IPM strategies may need to be adjusted based on experience in the garden; that is, taking into account what worked and what didn’t and any changes in environmental and growing conditions, insect populations and plant health generally.

Case example:
An IPM procedure for Green Vegetable Bug on Tomatoes

Normally an IPM program for tomatoes or any other specific crop would address all the pests and diseases to which that crop is susceptible in a particular area as well as a monitoring and control regime for each pest and disease. However, this example addresses just the green vegetable bug (GVB – Nezara viridula) sometimes called ‘green shield bug’ or ‘stink bug’ – which can be a serious pest in tomatoes.

Photo: Juanjo Ferres

Causes wilting on plants and mottled scarring and dimpling on the fruit where the bug has been sucking making the fruit less attractive to eat. Bugs can also be present on the stems of plants.


The adults are green, shield-shaped bugs, approximately 15mm long by 8mm wide, with three small spots in a line between the wing insertions. They feed by inserting their sharp, tubular mouthparts into soft plant tissues and sucking the sap.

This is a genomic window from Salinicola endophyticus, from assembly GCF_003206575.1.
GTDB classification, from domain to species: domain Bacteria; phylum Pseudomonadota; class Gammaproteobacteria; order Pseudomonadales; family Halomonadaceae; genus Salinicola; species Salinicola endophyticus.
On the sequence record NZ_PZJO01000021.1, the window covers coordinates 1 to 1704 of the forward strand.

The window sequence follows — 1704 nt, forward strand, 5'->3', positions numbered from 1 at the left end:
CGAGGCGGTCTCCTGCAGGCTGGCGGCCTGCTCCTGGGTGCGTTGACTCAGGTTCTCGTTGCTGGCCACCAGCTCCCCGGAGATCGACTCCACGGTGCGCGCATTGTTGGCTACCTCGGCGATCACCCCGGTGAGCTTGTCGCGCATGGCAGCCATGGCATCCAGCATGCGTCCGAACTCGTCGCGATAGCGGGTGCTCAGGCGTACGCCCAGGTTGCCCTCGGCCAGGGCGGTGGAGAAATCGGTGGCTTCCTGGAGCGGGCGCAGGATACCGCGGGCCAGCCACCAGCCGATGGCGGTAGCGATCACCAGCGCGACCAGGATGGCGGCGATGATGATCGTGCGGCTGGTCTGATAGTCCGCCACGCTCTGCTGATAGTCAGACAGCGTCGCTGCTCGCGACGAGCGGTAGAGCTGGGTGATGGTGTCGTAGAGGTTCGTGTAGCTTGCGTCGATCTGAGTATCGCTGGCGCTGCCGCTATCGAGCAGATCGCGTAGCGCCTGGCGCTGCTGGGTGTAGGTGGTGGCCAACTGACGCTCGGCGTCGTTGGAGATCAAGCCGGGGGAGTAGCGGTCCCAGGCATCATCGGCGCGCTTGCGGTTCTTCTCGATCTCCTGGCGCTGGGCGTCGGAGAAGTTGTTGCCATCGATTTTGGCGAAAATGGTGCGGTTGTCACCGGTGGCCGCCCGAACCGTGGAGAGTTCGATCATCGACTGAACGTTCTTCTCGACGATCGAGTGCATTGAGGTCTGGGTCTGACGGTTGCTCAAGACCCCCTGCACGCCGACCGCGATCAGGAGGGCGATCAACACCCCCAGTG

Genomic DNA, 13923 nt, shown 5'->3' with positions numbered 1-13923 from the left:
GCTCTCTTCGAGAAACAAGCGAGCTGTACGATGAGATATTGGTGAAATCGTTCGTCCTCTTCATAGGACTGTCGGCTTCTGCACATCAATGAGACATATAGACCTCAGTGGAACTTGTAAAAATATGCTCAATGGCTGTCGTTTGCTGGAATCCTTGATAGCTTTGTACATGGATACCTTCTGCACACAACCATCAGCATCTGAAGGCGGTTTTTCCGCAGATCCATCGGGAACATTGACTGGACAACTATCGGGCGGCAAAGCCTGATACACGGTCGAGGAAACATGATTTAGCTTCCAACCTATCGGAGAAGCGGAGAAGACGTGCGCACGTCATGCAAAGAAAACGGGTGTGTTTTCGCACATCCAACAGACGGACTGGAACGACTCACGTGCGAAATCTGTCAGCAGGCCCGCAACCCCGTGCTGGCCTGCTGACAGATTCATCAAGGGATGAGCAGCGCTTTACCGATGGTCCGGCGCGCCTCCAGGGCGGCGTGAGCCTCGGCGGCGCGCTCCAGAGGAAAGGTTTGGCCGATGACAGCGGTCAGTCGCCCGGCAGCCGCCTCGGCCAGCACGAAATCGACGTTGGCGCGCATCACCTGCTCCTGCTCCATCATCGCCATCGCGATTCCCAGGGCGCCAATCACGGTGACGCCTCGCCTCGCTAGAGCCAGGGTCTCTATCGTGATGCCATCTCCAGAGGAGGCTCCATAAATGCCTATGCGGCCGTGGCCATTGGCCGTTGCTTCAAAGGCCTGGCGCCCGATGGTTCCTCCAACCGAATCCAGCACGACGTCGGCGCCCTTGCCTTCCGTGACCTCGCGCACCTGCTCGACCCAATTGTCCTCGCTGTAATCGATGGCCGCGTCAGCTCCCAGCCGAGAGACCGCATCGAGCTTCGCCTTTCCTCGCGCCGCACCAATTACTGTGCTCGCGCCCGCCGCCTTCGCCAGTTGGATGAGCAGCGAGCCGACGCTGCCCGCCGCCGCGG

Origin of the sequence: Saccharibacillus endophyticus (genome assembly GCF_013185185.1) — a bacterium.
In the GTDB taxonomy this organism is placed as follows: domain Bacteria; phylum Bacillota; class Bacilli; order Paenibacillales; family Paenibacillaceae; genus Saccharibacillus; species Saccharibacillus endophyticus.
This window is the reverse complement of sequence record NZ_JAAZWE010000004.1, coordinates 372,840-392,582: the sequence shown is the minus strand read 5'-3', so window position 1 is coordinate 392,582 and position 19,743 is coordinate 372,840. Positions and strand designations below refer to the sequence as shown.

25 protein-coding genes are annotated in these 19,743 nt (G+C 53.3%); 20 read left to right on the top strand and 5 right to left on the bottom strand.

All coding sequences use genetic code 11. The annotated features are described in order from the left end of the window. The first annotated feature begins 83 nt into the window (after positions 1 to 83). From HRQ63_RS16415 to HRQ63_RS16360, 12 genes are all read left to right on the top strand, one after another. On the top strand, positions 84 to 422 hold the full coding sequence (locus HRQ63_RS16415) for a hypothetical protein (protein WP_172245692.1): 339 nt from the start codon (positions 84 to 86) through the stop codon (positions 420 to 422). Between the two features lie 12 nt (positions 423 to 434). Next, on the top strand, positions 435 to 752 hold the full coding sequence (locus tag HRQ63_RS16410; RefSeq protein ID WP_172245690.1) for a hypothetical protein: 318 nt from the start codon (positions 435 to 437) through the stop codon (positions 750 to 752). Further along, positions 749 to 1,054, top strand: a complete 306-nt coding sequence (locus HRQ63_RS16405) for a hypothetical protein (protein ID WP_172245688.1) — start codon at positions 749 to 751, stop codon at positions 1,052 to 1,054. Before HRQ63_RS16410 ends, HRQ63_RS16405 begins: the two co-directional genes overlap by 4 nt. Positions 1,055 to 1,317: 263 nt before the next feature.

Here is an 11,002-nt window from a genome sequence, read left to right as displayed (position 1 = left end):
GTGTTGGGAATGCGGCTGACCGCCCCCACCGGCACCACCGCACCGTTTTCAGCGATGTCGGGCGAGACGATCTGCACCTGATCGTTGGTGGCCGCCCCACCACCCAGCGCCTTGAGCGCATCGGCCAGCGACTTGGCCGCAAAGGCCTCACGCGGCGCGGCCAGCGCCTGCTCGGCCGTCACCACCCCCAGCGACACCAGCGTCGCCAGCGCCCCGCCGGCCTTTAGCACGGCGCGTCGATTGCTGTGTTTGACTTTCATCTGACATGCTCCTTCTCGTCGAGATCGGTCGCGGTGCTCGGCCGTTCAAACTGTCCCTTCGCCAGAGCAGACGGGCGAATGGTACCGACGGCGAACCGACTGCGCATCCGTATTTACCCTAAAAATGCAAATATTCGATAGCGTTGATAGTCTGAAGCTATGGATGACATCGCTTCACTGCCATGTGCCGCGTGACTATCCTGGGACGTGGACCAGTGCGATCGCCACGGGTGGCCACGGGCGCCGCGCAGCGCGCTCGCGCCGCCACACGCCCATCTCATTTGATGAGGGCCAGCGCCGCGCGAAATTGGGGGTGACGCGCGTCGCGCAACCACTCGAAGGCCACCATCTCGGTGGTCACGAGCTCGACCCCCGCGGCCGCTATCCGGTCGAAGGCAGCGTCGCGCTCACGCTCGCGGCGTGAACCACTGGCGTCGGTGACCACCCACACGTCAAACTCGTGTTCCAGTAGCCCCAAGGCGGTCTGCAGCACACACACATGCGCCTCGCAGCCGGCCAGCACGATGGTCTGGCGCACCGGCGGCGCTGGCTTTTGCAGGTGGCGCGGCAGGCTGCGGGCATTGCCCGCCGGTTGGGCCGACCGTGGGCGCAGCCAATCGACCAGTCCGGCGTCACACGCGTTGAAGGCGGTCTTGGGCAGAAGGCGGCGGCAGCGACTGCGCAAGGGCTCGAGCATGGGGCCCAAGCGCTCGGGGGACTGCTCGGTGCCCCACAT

They prefer sunny positions. If mildly disturbed they will hide, but if the disturbance persists they will drop to the ground or fly away.

In common with many other bugs, when provoked they can exude a brownish, foul-smelling fluid which will stain fingers or clothes and leave a persistent odour. Because of this defence mechanism they are not favoured as food by most predators

Pest Cycle
  • Mating takes place on vegetation during spring and summer.
  • Approximately 60-80 eggs are laid in a raft shaped formation. Each egg is 0.75mm in diameter and is yellow when first laid. As the embryo develops a reddish-orange Y-shaped mark becomes noticeable.
  • Incubation time varies with temperature – 5 days in summer to 2 to 3 weeks in early spring.
  • Egg rafts may contain eggs of varying colour: yellow or orange eggs are normal; black eggs have been parasitised, and will produce a small parasitic insect; and there may be whitish empty eggs from which either a nymph or a parasite has emerged.
  • The nymphs are orange when they emerge, but soon change to a shining black.
  • In later stages the hind wings gradually develop and the green colour becomes more dominant.
  • At the final moult the colour changes completely to green, or rarely, to orange.
  • Life cycle is approximately 65-70 days with up to four generations a year.
  • Over-winters as an adult in tree bark, litter or anywhere it can obtain protection.
Cultural Methods

Apply best organic gardening practices to promote optimum health of plants. Stressed plants seem more likely to be attacked.